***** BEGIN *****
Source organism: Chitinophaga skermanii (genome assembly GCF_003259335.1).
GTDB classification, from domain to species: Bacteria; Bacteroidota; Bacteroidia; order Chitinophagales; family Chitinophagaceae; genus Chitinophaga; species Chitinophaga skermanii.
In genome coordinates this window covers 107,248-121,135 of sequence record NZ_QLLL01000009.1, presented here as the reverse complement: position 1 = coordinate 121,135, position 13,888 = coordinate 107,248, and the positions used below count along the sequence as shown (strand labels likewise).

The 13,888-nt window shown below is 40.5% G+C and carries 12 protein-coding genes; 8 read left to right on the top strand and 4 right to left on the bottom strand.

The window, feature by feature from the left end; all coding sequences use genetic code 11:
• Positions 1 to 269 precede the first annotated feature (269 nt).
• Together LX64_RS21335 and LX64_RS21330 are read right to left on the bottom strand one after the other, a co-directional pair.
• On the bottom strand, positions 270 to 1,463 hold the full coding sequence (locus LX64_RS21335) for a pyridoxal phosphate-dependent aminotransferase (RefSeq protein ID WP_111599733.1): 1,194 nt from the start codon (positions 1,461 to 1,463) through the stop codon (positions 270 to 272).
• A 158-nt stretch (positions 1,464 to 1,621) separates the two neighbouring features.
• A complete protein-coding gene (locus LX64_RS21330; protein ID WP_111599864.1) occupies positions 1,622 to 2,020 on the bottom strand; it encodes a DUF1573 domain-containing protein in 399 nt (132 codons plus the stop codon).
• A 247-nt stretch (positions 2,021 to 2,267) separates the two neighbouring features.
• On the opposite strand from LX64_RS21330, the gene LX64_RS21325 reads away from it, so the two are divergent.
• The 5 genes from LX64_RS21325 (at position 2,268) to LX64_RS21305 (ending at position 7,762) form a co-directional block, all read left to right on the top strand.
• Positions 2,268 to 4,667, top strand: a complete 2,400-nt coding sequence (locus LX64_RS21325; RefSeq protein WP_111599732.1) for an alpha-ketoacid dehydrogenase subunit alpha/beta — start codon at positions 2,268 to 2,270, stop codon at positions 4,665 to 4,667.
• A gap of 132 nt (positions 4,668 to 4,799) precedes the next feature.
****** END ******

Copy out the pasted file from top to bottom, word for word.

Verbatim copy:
Source organism: Chitinophaga skermanii (genome assembly GCF_003259335.1).
GTDB classification, from domain to species: Bacteria; Bacteroidota; Bacteroidia; order Chitinophagales; family Chitinophagaceae; genus Chitinophaga; species Chitinophaga skermanii.
In genome coordinates this window covers 107,248-121,135 of sequence record NZ_QLLL01000009.1, presented here as the reverse complement: position 1 = coordinate 121,135, position 13,888 = coordinate 107,248, and the positions used below count along the sequence as shown (strand labels likewise).

The 13,888-nt window shown below is 40.5% G+C and carries 12 protein-coding genes; 8 read left to right on the top strand and 4 right to left on the bottom strand.

The window, feature by feature from the left end; all coding sequences use genetic code 11:
• Positions 1 to 269 precede the first annotated feature (269 nt).
• Together LX64_RS21335 and LX64_RS21330 are read right to left on the bottom strand one after the other, a co-directional pair.
• On the bottom strand, positions 270 to 1,463 hold the full coding sequence (locus LX64_RS21335) for a pyridoxal phosphate-dependent aminotransferase (RefSeq protein ID WP_111599733.1): 1,194 nt from the start codon (positions 1,461 to 1,463) through the stop codon (positions 270 to 272).
• A 158-nt stretch (positions 1,464 to 1,621) separates the two neighbouring features.
• A complete protein-coding gene (locus LX64_RS21330; protein ID WP_111599864.1) occupies positions 1,622 to 2,020 on the bottom strand; it encodes a DUF1573 domain-containing protein in 399 nt (132 codons plus the stop codon).
• A 247-nt stretch (positions 2,021 to 2,267) separates the two neighbouring features.
• On the opposite strand from LX64_RS21330, the gene LX64_RS21325 reads away from it, so the two are divergent.
• The 5 genes from LX64_RS21325 (at position 2,268) to LX64_RS21305 (ending at position 7,762) form a co-directional block, all read left to right on the top strand.
• Positions 2,268 to 4,667, top strand: a complete 2,400-nt coding sequence (locus LX64_RS21325; RefSeq protein WP_111599732.1) for an alpha-ketoacid dehydrogenase subunit alpha/beta — start codon at positions 2,268 to 2,270, stop codon at positions 4,665 to 4,667.
• A gap of 132 nt (positions 4,668 to 4,799) precedes the next feature.